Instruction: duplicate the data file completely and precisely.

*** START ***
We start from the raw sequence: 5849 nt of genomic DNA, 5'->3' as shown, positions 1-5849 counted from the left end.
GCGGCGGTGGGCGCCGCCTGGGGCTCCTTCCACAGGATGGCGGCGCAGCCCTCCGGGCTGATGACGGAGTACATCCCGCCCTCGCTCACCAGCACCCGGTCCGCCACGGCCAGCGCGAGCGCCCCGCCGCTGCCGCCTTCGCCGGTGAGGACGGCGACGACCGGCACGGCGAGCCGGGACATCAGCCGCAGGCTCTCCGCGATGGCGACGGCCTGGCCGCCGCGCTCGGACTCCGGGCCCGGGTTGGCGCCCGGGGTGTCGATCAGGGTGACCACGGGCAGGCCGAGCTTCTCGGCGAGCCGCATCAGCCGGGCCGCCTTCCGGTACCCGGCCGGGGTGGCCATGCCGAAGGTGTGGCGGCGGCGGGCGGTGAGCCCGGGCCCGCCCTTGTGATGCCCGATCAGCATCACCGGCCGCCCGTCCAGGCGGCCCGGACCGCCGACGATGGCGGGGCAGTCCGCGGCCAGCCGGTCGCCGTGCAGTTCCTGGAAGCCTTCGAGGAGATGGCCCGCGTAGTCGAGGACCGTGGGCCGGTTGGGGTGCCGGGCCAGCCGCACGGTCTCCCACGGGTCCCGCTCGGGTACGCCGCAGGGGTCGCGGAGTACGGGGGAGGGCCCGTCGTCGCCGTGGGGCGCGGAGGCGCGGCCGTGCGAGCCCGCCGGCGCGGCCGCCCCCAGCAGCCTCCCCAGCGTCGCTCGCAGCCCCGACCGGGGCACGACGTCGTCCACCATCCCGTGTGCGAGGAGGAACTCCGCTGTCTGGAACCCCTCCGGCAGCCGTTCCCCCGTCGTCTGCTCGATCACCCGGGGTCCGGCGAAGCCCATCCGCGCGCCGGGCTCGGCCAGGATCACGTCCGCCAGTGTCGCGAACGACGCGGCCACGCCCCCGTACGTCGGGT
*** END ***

We start from the raw sequence: 5849 nt of genomic DNA, 5'->3' as shown, positions 1-5849 counted from the left end.
GCGGCGGTGGGCGCCGCCTGGGGCTCCTTCCACAGGATGGCGGCGCAGCCCTCCGGGCTGATGACGGAGTACATCCCGCCCTCGCTCACCAGCACCCGGTCCGCCACGGCCAGCGCGAGCGCCCCGCCGCTGCCGCCTTCGCCGGTGAGGACGGCGACGACCGGCACGGCGAGCCGGGACATCAGCCGCAGGCTCTCCGCGATGGCGACGGCCTGGCCGCCGCGCTCGGACTCCGGGCCCGGGTTGGCGCCCGGGGTGTCGATCAGGGTGACCACGGGCAGGCCGAGCTTCTCGGCGAGCCGCATCAGCCGGGCCGCCTTCCGGTACCCGGCCGGGGTGGCCATGCCGAAGGTGTGGCGGCGGCGGGCGGTGAGCCCGGGCCCGCCCTTGTGATGCCCGATCAGCATCACCGGCCGCCCGTCCAGGCGGCCCGGACCGCCGACGATGGCGGGGCAGTCCGCGGCCAGCCGGTCGCCGTGCAGTTCCTGGAAGCCTTCGAGGAGATGGCCCGCGTAGTCGAGGACCGTGGGCCGGTTGGGGTGCCGGGCCAGCCGCACGGTCTCCCACGGGTCCCGCTCGGGTACGCCGCAGGGGTCGCGGAGTACGGGGGAGGGCCCGTCGTCGCCGTGGGGCGCGGAGGCGCGGCCGTGCGAGCCCGCCGGCGCGGCCGCCCCCAGCAGCCTCCCCAGCGTCGCTCGCAGCCCCGACCGGGGCACGACGTCGTCCACCATCCCGTGTGCGAGGAGGAACTCCGCTGTCTGGAACCCCTCCGGCAGCCGTTCCCCCGTCGTCTGCTCGATCACCCGGGGTCCGGCGAAGCCCATCCGCGCGCCGGGCTCGGCCAGGATCACGTCCGCCAGTGTCGCGAACGACGCGGCCACGCCCCCGTACGTCGGGT